"I know people of the Jewish faith and heritage who don't necessarily believe the Holocaust was bad," Ray said. "Now that might be shocking to you but I have people on record who have said, hey there's a lot of good things that came out of that, a lot of lessons, a lot of opportunities for the world. "
In free meetings Ray gives a taste of his teachings -- which include a mix of spirituality, motivational speaking and quantum physics -- in a pitch that urges attendees to sign up for his multi-day seminars. These seminars, like the one in Sedona, can cost thousands of dollars.
The seminars are a mix of lecturing based on various self-help teachings and activities such as walking on coals, breaking wooden boards and the now-infamous sweat lodge, which are meant to push personal limits, one attendee said.
Donna Fleming, 60, told ABC News in October she felt "taken" after Ray convinced her to pay $6,000 for two seminars.
"He's good. He's got charisma. He's just an unbelievably charismatic individual that really does sway a lot of people," Fleming said. "Ray is in it for the money and I have no question whatsoever that he realized he hit the goldmine when he realized he was the perfect fit for this industry."
Fleming said she walked out of the first of the two seminars she paid for in 2008 after an activity in which the participants dressed up as homeless people and wandered around downtown San Diego for four hours.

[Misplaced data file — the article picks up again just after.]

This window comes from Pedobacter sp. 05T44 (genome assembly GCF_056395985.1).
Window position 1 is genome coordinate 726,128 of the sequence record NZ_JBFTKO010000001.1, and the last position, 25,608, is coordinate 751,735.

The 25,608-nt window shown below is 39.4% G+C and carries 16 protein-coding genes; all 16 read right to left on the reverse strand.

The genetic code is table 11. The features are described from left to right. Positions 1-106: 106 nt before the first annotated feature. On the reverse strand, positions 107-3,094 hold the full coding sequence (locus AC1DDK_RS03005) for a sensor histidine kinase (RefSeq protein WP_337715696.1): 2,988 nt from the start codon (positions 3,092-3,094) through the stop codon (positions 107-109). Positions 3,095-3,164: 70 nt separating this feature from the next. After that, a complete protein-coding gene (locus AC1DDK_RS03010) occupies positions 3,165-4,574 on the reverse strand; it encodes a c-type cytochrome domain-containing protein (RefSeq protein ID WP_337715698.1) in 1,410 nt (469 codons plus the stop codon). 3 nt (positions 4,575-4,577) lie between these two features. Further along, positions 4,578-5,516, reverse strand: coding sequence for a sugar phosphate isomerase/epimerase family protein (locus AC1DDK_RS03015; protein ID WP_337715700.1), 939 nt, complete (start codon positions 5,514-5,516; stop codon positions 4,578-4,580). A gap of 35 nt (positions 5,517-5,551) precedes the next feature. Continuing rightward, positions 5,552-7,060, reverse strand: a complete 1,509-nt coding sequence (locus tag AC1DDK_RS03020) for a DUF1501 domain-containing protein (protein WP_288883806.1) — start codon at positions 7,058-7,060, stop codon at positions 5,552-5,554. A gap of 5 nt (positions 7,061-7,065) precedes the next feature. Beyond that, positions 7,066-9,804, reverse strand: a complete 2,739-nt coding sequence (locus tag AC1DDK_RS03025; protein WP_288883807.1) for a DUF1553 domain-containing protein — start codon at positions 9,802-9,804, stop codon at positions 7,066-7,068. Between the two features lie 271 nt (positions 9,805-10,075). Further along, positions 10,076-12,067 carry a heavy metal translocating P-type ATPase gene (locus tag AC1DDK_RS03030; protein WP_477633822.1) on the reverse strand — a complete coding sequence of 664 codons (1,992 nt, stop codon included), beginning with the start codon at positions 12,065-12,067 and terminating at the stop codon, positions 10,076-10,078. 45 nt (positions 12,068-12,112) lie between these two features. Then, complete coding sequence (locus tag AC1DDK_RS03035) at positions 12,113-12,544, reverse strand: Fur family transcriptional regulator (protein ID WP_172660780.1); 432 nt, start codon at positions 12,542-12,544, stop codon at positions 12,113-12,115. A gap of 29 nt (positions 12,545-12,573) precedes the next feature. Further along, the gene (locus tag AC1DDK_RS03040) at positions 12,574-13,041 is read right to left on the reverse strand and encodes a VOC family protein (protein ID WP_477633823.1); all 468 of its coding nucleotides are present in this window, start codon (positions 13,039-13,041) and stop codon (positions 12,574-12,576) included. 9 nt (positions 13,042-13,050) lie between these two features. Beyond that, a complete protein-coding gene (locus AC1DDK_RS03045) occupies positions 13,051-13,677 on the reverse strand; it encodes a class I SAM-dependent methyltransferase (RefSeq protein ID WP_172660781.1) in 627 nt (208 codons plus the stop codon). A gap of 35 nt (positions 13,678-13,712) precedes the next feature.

"I was angry, I tried to deal with that. I tried to find what possible theme could this be for me, and I probably realized flat out that I'd been taken for a substantial amount of money for an absolutely ridiculous experience," Fleming said.
Fleming filed a lawsuit in an attempt to get her money back but lost.
Supporter Undeterred by Sedona Deaths
But while Fleming said she was dissatisfied, she said she was "among very few people who had a problem with the experience." Dave Orton, who took part in the same activity during a different seminar in San Diego, said the "homeless activity" was eye-opening.
"I experienced what it was like to be a homeless person, people looking down on me because of my appearance," Orton told ABC News. "It does take you outside your comfort zone. It does put you in a place you're not used to. It's a place where you experience growth pretty rapidly."
Orton said it's thanks to Ray that he lives a life of "near constant gratitude" for what he has and that the price tag is more than worth it. Undeterred by the recent deaths, as of October, Orton planned to attend the Sedona event next year.
"The value doesn't even compare," he said. "To the people that say he's a fraud, I haven't actually thought of what I would say to them, it's so far out of what I see as reality. Have you tried growing yourself?"
For Fleming, the only thing that grew was her distrust of the self-improvement industry.
"I feel cured of self-help groups so that's something," Fleming said. "Maybe that's worth $6,000."
ABC News' Jay Shaylor contributed to this report.